Full Text Available RACIONAL: O transplante de intestino delgado é procedimento cirúrgico em estudo visando sua aplicação no tratamento dos pacientes portadores da síndrome do intestino curto, com vistas à reabilitação oral. A grande barreira, porém, se deve à rejeição pela grande quantidade de tecido linfóide presente no intestino delgado. OBJETIVO: Estudo da apoptose em alotransplante heterotópico intestinal. MATERIAL E MÉTODOS: Realizaram-se 24 alotransplantes intestinais em ratos da raça Brown-Norway (doador para Lewis (receptor, sendo subdivididos em três subgrupos de oito animais, sacrificados respectivamente no terceiro dia de pós-operatório (Tx(3, no quinto dia de pós-operatório (Tx(5 e no sétimo dia de pós-operatório (Tx(7 para coleta das biopsias dos enxertos intestinais. Compararam-se os resultados com o grupo isotransplante (C que envolveu oito animais da raça Lewis (doador para Lewis (receptor, porém neste grupo realizaram-se biopsias seriadas no mesmo animal, sendo subdivididos em três momentos: biopsia no terceiro dia de pós-operatório (C(3, no quinto dia de pós-operatório (C(5 e sacrificados no sétimo dia de pós-operatório (C(7 para coleta da biopsia. Realizou-se, inicialmente, análise intragrupo entre os momentos C(3, C(5 e C(7 para todos os parâmetros de rejeição citados anteriormente, como também para os três subgrupos Tx(3, Tx(5 e Tx(7. Posteriormente, realizou-se a análise intergrupo de forma transversal e pareada comparando-se o grupo isotransplante com o grupo alotransplante. (C(3 com Tx(3; C(5 com Tx(5 e C(7 com Tx(7. No grupo isotransplante não houve expressão estatística quanto aos marcadores analisados. Porém, no grupo alotransplante observou-se que alterações da apoptose foram marcantes a partir do terceiro dia de pós-operatório.BACKGROUND: Intestinal transplantation is a possible treatment for patients with short bowel syndrome, aiming the reintroduction of oral diet. However, the major

  8. Sequential Oxygenation Index and Organ Dysfunction Assessment within the First 3 Days of Mechanical Ventilation Predict the Outcome of Adult Patients with Severe Acute Respiratory Failure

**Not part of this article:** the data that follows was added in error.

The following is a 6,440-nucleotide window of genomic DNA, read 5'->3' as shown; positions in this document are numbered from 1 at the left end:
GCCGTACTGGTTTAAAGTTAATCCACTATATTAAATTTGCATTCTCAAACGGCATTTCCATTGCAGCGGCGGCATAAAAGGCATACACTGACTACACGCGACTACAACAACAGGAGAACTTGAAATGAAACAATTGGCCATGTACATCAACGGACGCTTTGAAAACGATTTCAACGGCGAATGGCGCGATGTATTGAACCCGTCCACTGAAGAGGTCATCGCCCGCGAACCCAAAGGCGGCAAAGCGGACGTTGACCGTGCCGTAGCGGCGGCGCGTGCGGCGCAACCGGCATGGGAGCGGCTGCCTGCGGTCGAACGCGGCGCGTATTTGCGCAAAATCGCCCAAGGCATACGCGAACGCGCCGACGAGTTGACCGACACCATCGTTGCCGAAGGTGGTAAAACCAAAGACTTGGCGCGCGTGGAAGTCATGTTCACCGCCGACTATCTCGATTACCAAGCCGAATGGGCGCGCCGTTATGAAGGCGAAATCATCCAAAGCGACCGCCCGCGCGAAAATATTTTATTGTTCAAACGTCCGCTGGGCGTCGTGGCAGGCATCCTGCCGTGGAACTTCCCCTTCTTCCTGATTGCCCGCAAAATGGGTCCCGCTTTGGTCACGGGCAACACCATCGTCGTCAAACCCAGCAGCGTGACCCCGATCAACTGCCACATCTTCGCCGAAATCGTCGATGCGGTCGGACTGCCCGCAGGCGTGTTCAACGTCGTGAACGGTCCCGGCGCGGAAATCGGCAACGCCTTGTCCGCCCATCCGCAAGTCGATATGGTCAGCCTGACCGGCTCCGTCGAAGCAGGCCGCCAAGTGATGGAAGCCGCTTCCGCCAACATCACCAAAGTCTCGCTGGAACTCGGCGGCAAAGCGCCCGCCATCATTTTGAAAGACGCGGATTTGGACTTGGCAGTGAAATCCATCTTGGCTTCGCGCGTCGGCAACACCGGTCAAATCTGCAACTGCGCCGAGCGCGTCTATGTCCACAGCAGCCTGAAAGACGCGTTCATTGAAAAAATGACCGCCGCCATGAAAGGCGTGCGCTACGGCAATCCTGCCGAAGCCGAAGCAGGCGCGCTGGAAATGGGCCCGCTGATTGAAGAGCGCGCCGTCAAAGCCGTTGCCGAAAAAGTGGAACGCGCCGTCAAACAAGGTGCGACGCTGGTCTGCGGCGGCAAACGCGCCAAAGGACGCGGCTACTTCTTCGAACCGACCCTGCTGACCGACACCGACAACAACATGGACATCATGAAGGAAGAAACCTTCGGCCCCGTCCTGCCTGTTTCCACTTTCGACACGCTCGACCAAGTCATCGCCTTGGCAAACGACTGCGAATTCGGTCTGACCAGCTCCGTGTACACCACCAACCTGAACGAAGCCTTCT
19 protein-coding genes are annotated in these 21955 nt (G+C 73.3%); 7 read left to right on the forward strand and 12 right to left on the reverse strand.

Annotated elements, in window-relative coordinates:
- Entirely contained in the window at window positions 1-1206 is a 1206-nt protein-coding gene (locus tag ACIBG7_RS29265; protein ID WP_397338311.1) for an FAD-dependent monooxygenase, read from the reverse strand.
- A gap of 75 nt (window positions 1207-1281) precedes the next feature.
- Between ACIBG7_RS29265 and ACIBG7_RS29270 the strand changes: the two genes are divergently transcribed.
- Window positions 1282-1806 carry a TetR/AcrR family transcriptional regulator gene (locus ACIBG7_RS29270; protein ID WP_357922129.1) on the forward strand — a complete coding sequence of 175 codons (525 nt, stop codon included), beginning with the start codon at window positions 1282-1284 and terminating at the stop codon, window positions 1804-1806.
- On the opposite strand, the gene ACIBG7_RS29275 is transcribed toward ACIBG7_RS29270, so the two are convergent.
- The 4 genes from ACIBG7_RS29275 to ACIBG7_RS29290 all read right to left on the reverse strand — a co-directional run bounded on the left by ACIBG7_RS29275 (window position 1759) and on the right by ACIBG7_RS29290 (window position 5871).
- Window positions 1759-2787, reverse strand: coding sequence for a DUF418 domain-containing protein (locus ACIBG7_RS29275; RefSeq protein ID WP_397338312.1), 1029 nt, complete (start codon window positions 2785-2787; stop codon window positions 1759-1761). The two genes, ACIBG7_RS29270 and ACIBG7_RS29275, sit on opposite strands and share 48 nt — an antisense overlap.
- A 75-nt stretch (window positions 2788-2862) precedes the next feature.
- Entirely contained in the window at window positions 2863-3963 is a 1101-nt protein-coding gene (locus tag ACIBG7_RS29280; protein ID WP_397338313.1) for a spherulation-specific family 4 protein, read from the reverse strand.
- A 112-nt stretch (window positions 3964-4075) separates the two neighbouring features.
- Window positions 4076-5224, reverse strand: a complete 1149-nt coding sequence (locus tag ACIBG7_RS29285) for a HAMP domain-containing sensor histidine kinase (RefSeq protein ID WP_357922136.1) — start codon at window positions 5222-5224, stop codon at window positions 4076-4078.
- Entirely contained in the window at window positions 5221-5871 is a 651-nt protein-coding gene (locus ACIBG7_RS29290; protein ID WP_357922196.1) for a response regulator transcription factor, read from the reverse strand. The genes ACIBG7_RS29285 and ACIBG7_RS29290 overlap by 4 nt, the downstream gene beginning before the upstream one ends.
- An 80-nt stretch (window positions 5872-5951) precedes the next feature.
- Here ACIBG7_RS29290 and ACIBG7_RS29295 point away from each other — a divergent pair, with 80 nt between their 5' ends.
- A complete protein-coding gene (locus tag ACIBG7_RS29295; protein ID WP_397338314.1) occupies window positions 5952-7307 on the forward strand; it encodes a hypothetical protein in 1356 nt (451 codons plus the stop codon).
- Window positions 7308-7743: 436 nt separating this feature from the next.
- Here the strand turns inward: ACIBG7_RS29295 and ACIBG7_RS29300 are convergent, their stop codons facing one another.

Directory of Open Access Journals (Sweden)

    Hsu-Ching Kao

    2013-01-01

    Full Text Available Objective. To determine early predictors of outcomes of adult patients with severe acute respiratory failure. Method. 100 consecutive adult patients with severe acute respiratory failure were evaluated in this retrospective study. Data including comorbidities, Sequential Organ Failure Assessment (SOFA score, Acute Physiological Assessment and Chronic Health Evaluation II (APACHE II score, PaO2, FiO2, PaO2/FiO2, PEEP, mean airway pressure (mPaw, and oxygenation index (OI on the 1st and the 3rd day of mechanical ventilation, and change in OI within 3 days were recorded. Primary outcome was hospital mortality; secondary outcome measure was ventilator weaning failure. Results. 38 out of 100 (38% patients died within the study period. 48 patients (48% failed to wean from ventilator. Multivariate analysis showed day 3 OI ( and SOFA ( score were independent predictors of hospital mortality. Preexisting cerebrovascular accident (CVA ( was the predictor of weaning failure. Results from Kaplan-Meier method demonstrated that higher day 3 OI was associated with shorter survival time (log-Rank test, . Conclusion. Early OI (within 3 days and SOFA score were predictors of mortality in severe acute respiratory failure. In the future, prospective studies measuring serial OIs in a larger scale of study cohort is required to further consolidate our findings.

  9. Neurally adjusted ventilatory assist decreases ventilator-induced lung injury and non-pulmonary organ dysfunction in rabbits with acute lung injury

    NARCIS (Netherlands)

    Brander, Lukas; Sinderby, Christer; Lecomte, François; Leong-Poi, Howard; Bell, David; Beck, Jennifer; Tsoporis, James N.; Vaschetto, Rosanna; Schultz, Marcus J.; Parker, Thomas G.; Villar, Jesús; Zhang, Haibo; Slutsky, Arthur S.

    2009-01-01

    OBJECTIVE: To determine if neurally adjusted ventilatory assist (NAVA) that delivers pressure in proportion to diaphragm electrical activity is as protective to acutely injured lungs (ALI) and non-pulmonary organs as volume controlled (VC), low tidal volume (Vt), high positive end-expiratory

  10. Drinking ethanol has little acute effects on CYP2C9, CYP2C19, NAT2 and P-glycoprotein activities but somewhat inhibits CYP1A2, CYP2D6 and intestinal CYP3A - so what?

    Science.gov (United States)